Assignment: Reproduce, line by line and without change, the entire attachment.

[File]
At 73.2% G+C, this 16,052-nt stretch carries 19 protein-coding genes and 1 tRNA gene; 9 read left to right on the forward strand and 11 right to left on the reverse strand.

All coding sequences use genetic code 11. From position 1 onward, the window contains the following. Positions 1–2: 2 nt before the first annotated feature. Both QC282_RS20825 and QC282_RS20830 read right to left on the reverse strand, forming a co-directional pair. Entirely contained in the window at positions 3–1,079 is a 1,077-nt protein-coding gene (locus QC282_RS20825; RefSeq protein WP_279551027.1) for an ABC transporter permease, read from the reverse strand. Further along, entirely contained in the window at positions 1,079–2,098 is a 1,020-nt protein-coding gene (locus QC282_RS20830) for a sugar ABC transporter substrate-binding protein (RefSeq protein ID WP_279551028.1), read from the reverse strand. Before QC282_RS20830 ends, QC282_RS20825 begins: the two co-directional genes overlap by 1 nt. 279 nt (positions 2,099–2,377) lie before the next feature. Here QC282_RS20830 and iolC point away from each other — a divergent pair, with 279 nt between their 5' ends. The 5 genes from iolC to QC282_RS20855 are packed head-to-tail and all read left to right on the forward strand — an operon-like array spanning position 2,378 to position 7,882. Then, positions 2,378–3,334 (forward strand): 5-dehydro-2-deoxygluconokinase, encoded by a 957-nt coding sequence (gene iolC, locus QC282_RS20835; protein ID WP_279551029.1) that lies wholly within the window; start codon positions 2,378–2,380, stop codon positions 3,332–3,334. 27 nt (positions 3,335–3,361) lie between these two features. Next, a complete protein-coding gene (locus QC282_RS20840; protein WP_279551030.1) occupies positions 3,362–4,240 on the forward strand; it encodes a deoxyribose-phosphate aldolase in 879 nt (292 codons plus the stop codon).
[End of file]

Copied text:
At 73.2% G+C, this 16,052-nt stretch carries 19 protein-coding genes and 1 tRNA gene; 9 read left to right on the forward strand and 11 right to left on the reverse strand.

All coding sequences use genetic code 11. From position 1 onward, the window contains the following. Positions 1–2: 2 nt before the first annotated feature. Both QC282_RS20825 and QC282_RS20830 read right to left on the reverse strand, forming a co-directional pair. Entirely contained in the window at positions 3–1,079 is a 1,077-nt protein-coding gene (locus QC282_RS20825; RefSeq protein WP_279551027.1) for an ABC transporter permease, read from the reverse strand. Further along, entirely contained in the window at positions 1,079–2,098 is a 1,020-nt protein-coding gene (locus QC282_RS20830) for a sugar ABC transporter substrate-binding protein (RefSeq protein ID WP_279551028.1), read from the reverse strand. Before QC282_RS20830 ends, QC282_RS20825 begins: the two co-directional genes overlap by 1 nt. 279 nt (positions 2,099–2,377) lie before the next feature. Here QC282_RS20830 and iolC point away from each other — a divergent pair, with 279 nt between their 5' ends. The 5 genes from iolC to QC282_RS20855 are packed head-to-tail and all read left to right on the forward strand — an operon-like array spanning position 2,378 to position 7,882. Then, positions 2,378–3,334 (forward strand): 5-dehydro-2-deoxygluconokinase, encoded by a 957-nt coding sequence (gene iolC, locus QC282_RS20835; protein ID WP_279551029.1) that lies wholly within the window; start codon positions 2,378–2,380, stop codon positions 3,332–3,334. 27 nt (positions 3,335–3,361) lie between these two features. Next, a complete protein-coding gene (locus QC282_RS20840; protein WP_279551030.1) occupies positions 3,362–4,240 on the forward strand; it encodes a deoxyribose-phosphate aldolase in 879 nt (292 codons plus the stop codon).